“Boxing is more than just an escape from the chaos of the streets or the baggage of what’s behind to those who find their way into the gym, and ultimately, the ring. Boxing can be the road – and has been for many over the generations in hard scrabble America – to the way in life. “
“That’s the story shared by Ventura resident Alicia Doyle in her nonfiction memoir Fighting Chance, chronicling the young journalist’s unlikely emancipation from her life’s hardships through immersion into the “sweet science” of boxing.”
We are happy to report that Alicia Doyle has won the Best of Los Angeles Award – “Best Autobiographical Book – 2021”, according to Aurora DeRose, award coordinator for the Best of Los Angeles Award community.
The “Best of Los Angeles Award” community was formed five years ago and consists of over 7,400 professional members living and working in Southern California. It celebrates the best people, places, and things in Los Angeles with the slogan “No Ads. No B.S. Only the Best.”
“The mission of the community is to celebrate the best of Los Angeles, and allow its community members to connect with other members who share the highest standards of quality and integrity,” expresses DeRose. “We’re honored to include Alicia Doyle into our BoLAA family.”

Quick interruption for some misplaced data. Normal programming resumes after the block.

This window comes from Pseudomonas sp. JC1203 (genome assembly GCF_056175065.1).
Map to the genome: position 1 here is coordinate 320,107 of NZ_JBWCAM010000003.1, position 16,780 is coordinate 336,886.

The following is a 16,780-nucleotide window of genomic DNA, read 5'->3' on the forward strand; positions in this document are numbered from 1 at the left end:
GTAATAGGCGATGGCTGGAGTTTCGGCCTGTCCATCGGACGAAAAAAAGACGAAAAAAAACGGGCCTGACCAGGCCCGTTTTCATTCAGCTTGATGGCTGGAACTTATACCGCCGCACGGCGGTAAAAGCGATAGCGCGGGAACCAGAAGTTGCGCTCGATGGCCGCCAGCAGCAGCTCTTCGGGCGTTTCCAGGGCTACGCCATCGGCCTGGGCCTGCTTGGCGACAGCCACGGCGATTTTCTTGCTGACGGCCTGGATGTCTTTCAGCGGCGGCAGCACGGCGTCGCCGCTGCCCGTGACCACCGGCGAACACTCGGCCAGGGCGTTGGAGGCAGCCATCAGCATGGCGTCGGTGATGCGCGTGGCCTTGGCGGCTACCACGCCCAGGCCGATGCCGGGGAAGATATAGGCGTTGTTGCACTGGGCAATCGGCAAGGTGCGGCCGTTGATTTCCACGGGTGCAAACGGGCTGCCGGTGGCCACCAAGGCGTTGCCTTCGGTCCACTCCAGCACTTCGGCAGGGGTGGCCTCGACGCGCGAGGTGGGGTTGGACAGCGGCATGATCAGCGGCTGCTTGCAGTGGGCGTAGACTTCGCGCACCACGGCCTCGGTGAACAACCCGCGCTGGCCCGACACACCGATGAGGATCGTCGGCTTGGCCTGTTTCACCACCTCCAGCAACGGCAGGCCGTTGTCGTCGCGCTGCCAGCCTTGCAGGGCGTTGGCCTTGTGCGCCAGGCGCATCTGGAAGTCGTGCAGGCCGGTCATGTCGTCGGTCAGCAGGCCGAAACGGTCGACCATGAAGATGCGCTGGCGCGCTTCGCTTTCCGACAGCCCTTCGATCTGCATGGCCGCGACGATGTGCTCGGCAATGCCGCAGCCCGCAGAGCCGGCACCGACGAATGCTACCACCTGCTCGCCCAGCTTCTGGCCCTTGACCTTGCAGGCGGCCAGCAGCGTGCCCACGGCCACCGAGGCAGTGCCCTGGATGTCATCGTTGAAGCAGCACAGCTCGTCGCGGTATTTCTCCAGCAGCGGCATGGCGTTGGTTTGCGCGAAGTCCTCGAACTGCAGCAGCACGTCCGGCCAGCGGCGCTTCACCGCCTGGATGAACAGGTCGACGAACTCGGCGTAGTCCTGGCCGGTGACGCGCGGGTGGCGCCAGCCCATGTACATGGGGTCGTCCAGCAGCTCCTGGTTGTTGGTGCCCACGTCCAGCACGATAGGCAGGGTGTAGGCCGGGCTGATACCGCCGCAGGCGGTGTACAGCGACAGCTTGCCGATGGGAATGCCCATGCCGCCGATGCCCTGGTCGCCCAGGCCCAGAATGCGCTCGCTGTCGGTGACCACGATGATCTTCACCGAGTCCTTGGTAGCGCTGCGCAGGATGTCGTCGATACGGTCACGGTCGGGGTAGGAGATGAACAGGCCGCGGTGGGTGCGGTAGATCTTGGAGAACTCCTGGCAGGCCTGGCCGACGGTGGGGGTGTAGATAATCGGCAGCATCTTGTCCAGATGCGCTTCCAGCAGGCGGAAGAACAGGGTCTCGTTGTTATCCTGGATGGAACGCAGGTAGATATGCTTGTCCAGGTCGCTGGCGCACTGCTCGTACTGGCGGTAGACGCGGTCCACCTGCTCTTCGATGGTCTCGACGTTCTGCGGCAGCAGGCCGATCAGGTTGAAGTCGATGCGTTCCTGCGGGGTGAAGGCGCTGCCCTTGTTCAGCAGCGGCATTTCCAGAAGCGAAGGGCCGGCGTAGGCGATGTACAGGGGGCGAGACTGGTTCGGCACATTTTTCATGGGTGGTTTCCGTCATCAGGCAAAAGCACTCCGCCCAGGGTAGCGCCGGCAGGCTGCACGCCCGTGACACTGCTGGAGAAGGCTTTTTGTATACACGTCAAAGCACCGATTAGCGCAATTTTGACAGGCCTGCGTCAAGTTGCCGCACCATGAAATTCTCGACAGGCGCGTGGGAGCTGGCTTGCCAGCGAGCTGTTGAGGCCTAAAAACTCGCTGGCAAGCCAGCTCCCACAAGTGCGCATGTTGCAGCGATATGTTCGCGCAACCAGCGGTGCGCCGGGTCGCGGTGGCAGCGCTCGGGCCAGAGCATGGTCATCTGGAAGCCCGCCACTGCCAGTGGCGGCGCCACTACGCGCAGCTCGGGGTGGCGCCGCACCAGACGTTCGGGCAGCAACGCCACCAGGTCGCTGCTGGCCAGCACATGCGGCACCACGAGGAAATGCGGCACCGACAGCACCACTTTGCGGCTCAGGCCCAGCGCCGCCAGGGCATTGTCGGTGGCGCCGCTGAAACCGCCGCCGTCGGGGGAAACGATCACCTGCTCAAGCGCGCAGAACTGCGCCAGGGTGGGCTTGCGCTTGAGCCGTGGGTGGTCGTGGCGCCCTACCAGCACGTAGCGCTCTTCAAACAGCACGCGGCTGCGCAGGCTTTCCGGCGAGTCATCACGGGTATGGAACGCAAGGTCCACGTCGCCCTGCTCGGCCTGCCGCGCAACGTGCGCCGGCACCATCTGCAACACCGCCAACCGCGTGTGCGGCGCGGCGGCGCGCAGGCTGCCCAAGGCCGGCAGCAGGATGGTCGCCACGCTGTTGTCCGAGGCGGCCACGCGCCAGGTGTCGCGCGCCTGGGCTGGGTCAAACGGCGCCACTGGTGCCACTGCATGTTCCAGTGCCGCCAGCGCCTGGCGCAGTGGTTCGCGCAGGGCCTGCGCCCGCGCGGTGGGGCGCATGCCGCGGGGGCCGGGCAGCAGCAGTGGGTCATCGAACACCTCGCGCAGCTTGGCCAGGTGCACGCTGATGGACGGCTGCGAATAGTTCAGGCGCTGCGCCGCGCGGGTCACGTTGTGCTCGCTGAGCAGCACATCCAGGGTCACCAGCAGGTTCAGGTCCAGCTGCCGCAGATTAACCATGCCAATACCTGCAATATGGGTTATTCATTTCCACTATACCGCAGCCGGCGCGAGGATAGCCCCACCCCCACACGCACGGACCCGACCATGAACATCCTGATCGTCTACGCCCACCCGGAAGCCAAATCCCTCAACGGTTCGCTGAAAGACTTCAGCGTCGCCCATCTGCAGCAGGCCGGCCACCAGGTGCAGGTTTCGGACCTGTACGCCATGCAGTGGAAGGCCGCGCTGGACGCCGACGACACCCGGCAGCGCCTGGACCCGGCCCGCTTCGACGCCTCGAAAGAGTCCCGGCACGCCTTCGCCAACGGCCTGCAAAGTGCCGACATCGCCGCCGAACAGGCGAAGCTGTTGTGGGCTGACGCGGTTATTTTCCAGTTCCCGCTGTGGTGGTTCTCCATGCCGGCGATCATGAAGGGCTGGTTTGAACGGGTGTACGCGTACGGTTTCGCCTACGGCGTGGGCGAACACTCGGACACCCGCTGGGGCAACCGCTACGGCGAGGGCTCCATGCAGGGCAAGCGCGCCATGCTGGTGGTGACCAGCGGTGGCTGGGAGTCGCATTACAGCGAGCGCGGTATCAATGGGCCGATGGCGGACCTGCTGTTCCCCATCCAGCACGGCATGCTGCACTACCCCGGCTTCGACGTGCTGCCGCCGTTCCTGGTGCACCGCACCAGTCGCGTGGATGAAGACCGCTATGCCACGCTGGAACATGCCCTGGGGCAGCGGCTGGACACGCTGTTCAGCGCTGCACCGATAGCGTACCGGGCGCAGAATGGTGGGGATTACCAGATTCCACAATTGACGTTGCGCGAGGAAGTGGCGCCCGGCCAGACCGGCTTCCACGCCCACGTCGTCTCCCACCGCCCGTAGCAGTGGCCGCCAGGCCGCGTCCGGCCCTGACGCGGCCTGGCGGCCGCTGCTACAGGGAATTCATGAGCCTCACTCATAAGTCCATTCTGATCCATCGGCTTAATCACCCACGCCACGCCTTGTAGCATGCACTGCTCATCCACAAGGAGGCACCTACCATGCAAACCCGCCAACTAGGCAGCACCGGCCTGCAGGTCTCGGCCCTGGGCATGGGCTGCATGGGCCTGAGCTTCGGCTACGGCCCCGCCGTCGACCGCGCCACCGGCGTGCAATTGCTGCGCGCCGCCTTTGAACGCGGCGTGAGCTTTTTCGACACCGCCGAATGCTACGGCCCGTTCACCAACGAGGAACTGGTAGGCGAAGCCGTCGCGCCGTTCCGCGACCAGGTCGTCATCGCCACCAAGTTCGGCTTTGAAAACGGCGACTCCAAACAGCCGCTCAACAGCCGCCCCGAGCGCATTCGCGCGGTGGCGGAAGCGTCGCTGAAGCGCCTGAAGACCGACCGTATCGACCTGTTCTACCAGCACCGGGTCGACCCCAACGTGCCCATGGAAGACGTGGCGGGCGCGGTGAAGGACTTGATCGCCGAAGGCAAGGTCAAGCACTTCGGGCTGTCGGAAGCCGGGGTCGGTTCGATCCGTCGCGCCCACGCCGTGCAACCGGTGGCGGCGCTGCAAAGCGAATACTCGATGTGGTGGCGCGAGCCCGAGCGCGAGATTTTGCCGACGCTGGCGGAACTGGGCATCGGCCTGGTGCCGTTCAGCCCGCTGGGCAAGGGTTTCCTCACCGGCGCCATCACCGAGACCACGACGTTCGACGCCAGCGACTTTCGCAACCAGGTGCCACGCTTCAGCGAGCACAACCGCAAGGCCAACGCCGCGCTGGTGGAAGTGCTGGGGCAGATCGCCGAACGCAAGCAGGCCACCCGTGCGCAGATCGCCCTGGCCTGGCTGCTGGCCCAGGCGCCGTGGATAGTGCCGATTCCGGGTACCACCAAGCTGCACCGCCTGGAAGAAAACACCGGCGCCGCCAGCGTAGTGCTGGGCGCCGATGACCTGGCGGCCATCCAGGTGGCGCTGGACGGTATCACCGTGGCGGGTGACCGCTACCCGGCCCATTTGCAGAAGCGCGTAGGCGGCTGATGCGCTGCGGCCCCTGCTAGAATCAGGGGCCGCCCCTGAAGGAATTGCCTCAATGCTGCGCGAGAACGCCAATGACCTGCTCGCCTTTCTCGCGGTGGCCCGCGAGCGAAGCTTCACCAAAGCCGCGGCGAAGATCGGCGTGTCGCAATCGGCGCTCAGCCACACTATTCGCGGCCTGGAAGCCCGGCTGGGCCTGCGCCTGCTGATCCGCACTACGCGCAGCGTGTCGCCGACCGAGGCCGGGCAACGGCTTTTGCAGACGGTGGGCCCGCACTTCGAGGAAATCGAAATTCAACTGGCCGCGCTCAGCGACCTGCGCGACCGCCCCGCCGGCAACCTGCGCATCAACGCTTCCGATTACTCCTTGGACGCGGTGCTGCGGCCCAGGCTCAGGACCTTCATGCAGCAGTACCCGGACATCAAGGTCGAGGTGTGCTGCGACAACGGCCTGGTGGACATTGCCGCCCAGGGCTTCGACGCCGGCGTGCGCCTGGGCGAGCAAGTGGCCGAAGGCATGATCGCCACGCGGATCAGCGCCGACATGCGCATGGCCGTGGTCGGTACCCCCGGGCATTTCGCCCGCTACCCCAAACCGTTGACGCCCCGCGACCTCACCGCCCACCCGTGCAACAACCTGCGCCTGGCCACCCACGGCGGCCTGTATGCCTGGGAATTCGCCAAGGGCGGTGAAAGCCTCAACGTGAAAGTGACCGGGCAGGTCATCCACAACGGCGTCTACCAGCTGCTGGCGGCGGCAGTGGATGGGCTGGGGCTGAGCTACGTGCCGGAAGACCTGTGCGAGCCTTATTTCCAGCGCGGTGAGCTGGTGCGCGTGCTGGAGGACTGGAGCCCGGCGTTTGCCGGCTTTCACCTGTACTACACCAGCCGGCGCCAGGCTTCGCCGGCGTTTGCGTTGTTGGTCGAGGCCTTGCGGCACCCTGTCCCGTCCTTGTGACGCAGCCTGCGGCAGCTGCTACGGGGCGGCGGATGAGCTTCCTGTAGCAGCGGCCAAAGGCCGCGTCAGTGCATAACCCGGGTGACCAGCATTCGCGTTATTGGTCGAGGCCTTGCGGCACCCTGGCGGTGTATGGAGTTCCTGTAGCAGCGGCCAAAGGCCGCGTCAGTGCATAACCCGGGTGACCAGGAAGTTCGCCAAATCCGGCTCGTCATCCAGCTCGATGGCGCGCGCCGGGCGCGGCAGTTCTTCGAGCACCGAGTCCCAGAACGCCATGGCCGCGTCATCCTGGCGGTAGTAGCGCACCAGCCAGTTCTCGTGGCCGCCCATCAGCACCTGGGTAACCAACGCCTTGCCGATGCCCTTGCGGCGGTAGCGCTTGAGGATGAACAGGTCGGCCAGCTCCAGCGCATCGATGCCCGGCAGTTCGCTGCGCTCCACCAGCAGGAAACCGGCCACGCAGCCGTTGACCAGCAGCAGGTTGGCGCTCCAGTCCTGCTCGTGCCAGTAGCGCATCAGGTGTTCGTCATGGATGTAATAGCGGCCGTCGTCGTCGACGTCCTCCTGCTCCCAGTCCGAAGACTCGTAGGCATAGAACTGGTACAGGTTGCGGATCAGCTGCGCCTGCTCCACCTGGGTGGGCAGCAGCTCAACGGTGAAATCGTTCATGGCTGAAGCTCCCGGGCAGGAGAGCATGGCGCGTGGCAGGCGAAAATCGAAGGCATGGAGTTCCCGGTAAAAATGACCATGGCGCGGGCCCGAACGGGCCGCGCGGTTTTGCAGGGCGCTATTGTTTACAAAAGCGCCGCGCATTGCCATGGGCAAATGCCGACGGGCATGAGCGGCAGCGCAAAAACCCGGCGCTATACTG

In the 1990s, Alicia Doyle went on an assignment at a boxing gym for at-risk youth known as Kid Gloves. It was during that assignment that she discovered boxing at age twenty-eight. She simultaneously worked as a newspaper reporter while training and competing as a boxer for two whole years. She became one of a few hundred women who infiltrated a male-dominated sport in America.
Alicia Doyle ended up winning two Golden Gloves championship titles. In 2000, she had her pro debut, which was named The California Female Fight of the Year. Her book, “Fighting Chance”, offers insight into her journey, and a peek into one of the toughest sports out there.